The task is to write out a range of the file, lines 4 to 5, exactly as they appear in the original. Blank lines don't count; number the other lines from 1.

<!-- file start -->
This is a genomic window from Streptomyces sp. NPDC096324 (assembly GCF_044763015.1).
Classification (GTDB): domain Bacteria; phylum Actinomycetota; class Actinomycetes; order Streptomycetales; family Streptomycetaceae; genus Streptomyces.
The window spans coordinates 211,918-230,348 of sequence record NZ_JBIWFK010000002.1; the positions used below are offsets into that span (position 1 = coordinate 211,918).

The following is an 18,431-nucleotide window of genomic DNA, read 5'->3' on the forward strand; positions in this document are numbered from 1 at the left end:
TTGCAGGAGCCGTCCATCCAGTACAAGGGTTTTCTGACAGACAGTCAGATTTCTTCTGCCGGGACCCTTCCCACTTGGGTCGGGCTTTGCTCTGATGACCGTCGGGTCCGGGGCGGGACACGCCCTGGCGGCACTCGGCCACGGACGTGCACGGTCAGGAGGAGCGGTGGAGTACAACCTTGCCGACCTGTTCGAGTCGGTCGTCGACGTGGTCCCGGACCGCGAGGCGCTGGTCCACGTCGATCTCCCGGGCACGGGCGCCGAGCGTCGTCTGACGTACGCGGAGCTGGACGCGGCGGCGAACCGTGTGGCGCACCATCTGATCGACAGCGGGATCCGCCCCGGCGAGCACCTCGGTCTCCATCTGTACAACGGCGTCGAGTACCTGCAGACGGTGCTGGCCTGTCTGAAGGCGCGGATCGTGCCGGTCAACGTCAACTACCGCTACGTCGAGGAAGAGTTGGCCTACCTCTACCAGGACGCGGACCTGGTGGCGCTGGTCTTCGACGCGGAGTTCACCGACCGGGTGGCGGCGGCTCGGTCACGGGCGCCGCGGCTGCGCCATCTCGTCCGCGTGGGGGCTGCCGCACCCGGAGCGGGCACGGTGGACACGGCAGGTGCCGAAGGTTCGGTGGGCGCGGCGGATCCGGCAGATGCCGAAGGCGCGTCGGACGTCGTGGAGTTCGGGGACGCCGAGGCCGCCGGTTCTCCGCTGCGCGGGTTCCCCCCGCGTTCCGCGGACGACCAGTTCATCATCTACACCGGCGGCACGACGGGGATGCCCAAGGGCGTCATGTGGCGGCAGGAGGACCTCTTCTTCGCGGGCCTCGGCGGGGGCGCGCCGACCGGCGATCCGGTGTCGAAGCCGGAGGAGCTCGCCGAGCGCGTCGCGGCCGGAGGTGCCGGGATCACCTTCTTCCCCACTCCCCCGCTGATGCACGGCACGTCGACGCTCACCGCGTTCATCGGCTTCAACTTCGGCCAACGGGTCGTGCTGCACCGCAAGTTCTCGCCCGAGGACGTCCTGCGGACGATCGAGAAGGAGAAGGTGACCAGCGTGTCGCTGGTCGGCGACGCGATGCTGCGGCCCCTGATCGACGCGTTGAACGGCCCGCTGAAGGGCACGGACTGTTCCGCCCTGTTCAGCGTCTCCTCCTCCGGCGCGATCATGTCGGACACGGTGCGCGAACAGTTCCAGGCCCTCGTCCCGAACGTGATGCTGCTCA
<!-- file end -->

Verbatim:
The following is an 18,431-nucleotide window of genomic DNA, read 5'->3' on the forward strand; positions in this document are numbered from 1 at the left end:
TTGCAGGAGCCGTCCATCCAGTACAAGGGTTTTCTGACAGACAGTCAGATTTCTTCTGCCGGGACCCTTCCCACTTGGGTCGGGCTTTGCTCTGATGACCGTCGGGTCCGGGGCGGGACACGCCCTGGCGGCACTCGGCCACGGACGTGCACGGTCAGGAGGAGCGGTGGAGTACAACCTTGCCGACCTGTTCGAGTCGGTCGTCGACGTGGTCCCGGACCGCGAGGCGCTGGTCCACGTCGATCTCCCGGGCACGGGCGCCGAGCGTCGTCTGACGTACGCGGAGCTGGACGCGGCGGCGAACCGTGTGGCGCACCATCTGATCGACAGCGGGATCCGCCCCGGCGAGCACCTCGGTCTCCATCTGTACAACGGCGTCGAGTACCTGCAGACGGTGCTGGCCTGTCTGAAGGCGCGGATCGTGCCGGTCAACGTCAACTACCGCTACGTCGAGGAAGAGTTGGCCTACCTCTACCAGGACGCGGACCTGGTGGCGCTGGTCTTCGACGCGGAGTTCACCGACCGGGTGGCGGCGGCTCGGTCACGGGCGCCGCGGCTGCGCCATCTCGTCCGCGTGGGGGCTGCCGCACCCGGAGCGGGCACGGTGGACACGGCAGGTGCCGAAGGTTCGGTGGGCGCGGCGGATCCGGCAGATGCCGAAGGCGCGTCGGACGTCGTGGAGTTCGGGGACGCCGAGGCCGCCGGTTCTCCGCTGCGCGGGTTCCCCCCGCGTTCCGCGGACGACCAGTTCATCATCTACACCGGCGGCACGACGGGGATGCCCAAGGGCGTCATGTGGCGGCAGGAGGACCTCTTCTTCGCGGGCCTCGGCGGGGGCGCGCCGACCGGCGATCCGGTGTCGAAGCCGGAGGAGCTCGCCGAGCGCGTCGCGGCCGGAGGTGCCGGGATCACCTTCTTCCCCACTCCCCCGCTGATGCACGGCACGTCGACGCTCACCGCGTTCATCGGCTTCAACTTCGGCCAACGGGTCGTGCTGCACCGCAAGTTCTCGCCCGAGGACGTCCTGCGGACGATCGAGAAGGAGAAGGTGACCAGCGTGTCGCTGGTCGGCGACGCGATGCTGCGGCCCCTGATCGACGCGTTGAACGGCCCGCTGAAGGGCACGGACTGTTCCGCCCTGTTCAGCGTCTCCTCCTCCGGCGCGATCATGTCGGACACGGTGCGCGAACAGTTCCAGGCCCTCGTCCCGAACGTGATGCTGCTCA